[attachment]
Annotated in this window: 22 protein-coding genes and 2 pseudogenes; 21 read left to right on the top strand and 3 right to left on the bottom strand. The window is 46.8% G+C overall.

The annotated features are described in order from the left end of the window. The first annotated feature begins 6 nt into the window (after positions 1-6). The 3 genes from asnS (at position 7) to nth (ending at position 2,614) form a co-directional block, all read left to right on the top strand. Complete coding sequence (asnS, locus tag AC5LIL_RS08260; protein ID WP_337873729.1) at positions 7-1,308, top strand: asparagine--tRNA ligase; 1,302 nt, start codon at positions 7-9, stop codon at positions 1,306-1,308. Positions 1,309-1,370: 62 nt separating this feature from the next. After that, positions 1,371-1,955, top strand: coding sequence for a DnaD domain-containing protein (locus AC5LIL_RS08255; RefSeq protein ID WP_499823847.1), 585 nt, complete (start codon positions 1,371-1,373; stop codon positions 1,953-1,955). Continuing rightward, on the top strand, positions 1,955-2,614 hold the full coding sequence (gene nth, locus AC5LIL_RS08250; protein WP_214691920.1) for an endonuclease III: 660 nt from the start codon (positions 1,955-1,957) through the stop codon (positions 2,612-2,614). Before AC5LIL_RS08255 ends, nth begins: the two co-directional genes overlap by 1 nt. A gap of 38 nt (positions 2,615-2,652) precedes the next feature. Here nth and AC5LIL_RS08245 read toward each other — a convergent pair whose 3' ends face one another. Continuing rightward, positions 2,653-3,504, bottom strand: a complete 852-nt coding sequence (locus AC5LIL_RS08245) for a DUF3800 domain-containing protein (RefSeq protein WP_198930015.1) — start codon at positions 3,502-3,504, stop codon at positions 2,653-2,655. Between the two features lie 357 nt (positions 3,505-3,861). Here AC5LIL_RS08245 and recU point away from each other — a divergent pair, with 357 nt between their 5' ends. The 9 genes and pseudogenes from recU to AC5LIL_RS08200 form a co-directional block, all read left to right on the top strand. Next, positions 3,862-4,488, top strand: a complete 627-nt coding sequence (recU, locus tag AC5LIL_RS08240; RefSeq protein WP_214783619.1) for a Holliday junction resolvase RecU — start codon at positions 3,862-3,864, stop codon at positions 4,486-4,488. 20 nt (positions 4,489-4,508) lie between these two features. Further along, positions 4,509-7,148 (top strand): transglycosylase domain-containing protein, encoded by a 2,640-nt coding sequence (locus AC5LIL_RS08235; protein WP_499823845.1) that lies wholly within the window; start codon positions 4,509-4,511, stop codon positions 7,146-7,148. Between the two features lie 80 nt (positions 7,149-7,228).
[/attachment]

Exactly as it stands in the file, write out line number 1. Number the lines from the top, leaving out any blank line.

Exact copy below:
Annotated in this window: 22 protein-coding genes and 2 pseudogenes; 21 read left to right on the top strand and 3 right to left on the bottom strand. The window is 46.8% G+C overall.